According to the Times of London, the Saudis have agreed to tacitly allow Israelis to transit their airspace to attack Iran and end its nuclear program.  The Mossad has worked with the Saudis for several years as the Iranian threat in the region grew, and the Saudis — and other Arab states — would be privately relieved to have Tehran’s nuclear ambitions curtailed.  But is now the right time, while the mullahs teeter in Iran?

The head of Mossad, Israel’s overseas intelligence service, has assured Benjamin Netanyahu, its prime minister, that Saudi Arabia would turn a blind eye to Israeli jets flying over the kingdom during any future raid on Iran’s nuclear sites.

Earlier this year Meir Dagan, Mossad’s director since 2002, held secret talks with Saudi officials to discuss the possibility.

The Israeli press has already carried unconfirmed reports that high-ranking officials, including Ehud Olmert, the former prime minister, held meetings with Saudi colleagues. The reports were denied by Saudi officials.

“The Saudis have tacitly agreed to the Israeli air force flying through their airspace on a mission which is supposed to be in the common interests of both Israel and Saudi Arabia,” a diplomatic source said last week.

Although the countries have no formal diplomatic relations, an Israeli defence source confirmed that Mossad maintained “working relations” with the Saudis.

The model for this attack is Syria, where the Israelis destroyed a nascent nuclear facility built by North Koreans.  Unfortunately, that model may not be a good predictor of success in Iran.  The terrain in Iran is much different than in Syria, where the facility stood out like a sore thumb on satellite recon images.  The Iranians have reportedly dispersed their nuclear work so that an attack on one or two sites won’t cripple their work.  The Israelis would have to have excellent intel in order to succeed — but then again, the Israelis usually have excellent intel, and if they’re working with the Saudis, that makes the odds better.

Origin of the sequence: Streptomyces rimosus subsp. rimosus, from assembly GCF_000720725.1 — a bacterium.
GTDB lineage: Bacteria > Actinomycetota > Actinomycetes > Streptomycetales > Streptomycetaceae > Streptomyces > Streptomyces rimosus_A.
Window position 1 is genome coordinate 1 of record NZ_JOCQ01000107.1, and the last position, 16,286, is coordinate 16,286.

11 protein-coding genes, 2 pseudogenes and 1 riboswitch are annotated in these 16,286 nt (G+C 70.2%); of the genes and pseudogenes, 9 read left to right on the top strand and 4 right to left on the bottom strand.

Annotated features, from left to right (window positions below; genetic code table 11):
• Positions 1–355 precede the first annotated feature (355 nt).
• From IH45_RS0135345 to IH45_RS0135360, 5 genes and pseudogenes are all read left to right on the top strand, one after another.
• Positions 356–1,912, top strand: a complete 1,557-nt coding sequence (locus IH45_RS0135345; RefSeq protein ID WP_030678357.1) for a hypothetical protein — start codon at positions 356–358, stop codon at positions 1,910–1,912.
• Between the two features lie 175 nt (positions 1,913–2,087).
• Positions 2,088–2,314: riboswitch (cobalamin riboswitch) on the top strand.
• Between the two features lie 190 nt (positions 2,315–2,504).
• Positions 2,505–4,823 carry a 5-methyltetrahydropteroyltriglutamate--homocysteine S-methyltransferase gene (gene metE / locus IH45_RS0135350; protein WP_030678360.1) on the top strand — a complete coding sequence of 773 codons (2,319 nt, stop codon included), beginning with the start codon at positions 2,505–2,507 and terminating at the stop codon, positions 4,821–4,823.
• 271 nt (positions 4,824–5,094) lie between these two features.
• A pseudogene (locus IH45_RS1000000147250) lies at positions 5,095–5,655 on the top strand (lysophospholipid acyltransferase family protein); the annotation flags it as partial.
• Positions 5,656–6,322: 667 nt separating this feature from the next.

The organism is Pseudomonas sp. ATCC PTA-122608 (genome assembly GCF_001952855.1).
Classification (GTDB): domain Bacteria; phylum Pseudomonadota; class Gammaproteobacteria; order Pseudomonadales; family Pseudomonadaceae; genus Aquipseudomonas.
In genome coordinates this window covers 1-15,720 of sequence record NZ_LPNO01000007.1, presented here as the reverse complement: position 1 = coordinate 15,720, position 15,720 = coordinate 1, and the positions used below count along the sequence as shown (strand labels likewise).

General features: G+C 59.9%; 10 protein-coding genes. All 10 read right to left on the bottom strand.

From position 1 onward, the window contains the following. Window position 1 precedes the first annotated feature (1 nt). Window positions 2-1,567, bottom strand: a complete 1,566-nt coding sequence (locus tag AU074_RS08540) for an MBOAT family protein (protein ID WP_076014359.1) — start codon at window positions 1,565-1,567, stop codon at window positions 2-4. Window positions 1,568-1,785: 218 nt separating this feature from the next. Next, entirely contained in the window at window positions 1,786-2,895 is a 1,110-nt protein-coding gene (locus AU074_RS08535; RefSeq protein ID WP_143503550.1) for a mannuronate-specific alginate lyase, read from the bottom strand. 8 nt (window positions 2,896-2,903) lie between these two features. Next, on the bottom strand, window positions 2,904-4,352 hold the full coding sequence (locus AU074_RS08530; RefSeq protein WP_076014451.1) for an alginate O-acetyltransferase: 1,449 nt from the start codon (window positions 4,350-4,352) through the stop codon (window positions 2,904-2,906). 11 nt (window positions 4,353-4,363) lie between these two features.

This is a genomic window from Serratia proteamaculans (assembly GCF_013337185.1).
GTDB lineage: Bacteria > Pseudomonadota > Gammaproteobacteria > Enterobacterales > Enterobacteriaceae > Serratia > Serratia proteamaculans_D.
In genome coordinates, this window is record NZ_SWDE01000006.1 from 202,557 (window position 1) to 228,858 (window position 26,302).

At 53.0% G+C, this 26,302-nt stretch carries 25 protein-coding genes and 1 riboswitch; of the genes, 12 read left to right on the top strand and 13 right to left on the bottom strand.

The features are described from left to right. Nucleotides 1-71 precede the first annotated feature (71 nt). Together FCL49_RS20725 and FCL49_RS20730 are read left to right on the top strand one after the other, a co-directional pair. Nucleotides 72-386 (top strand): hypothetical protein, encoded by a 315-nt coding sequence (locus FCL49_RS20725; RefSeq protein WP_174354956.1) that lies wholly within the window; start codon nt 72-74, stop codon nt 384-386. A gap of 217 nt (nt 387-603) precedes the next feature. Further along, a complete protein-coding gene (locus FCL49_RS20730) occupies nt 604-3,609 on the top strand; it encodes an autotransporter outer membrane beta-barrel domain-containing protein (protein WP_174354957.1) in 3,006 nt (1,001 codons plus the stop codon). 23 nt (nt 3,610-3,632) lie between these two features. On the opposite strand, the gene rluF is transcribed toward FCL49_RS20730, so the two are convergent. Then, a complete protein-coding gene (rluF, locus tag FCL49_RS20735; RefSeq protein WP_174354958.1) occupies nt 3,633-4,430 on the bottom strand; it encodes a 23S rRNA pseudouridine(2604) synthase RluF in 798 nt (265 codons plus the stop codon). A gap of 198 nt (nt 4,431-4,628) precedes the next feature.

However, the Iranian regime looks on shaky ground at the moment.  An Israeli attack now would almost certainly stop the momentum of the opposition, boosted today by the mullahs in Qum declaring the rigged presidential election illegitimate, and by extension also the regime that rigged it.  A military strike would unite Iranians against the world and could set back the effort at real reform by 30 years, unless the Israelis attempted to decapitate the Guardian Council and Ali Khamenei.

If the Times has this right, the Israelis may want to bide their time to see what transpires next in Iran.  They can’t wait forever, but the overthrow of the mullahs would be more likely to accomplish what Israel wants than an air strike.

Update: I wonder if Joe Biden checked in with the boss before saying this:

Vice President Joe Biden says the U.S. will not stand in Israel’s way if Israel believes military action is needed to eliminate Iran’s nuclear threat.

Biden says the U.S. “cannot dictate to another sovereign nation what they can and cannot do.”

Green light?  Or just Biden being green at diplomacy, Obama-style?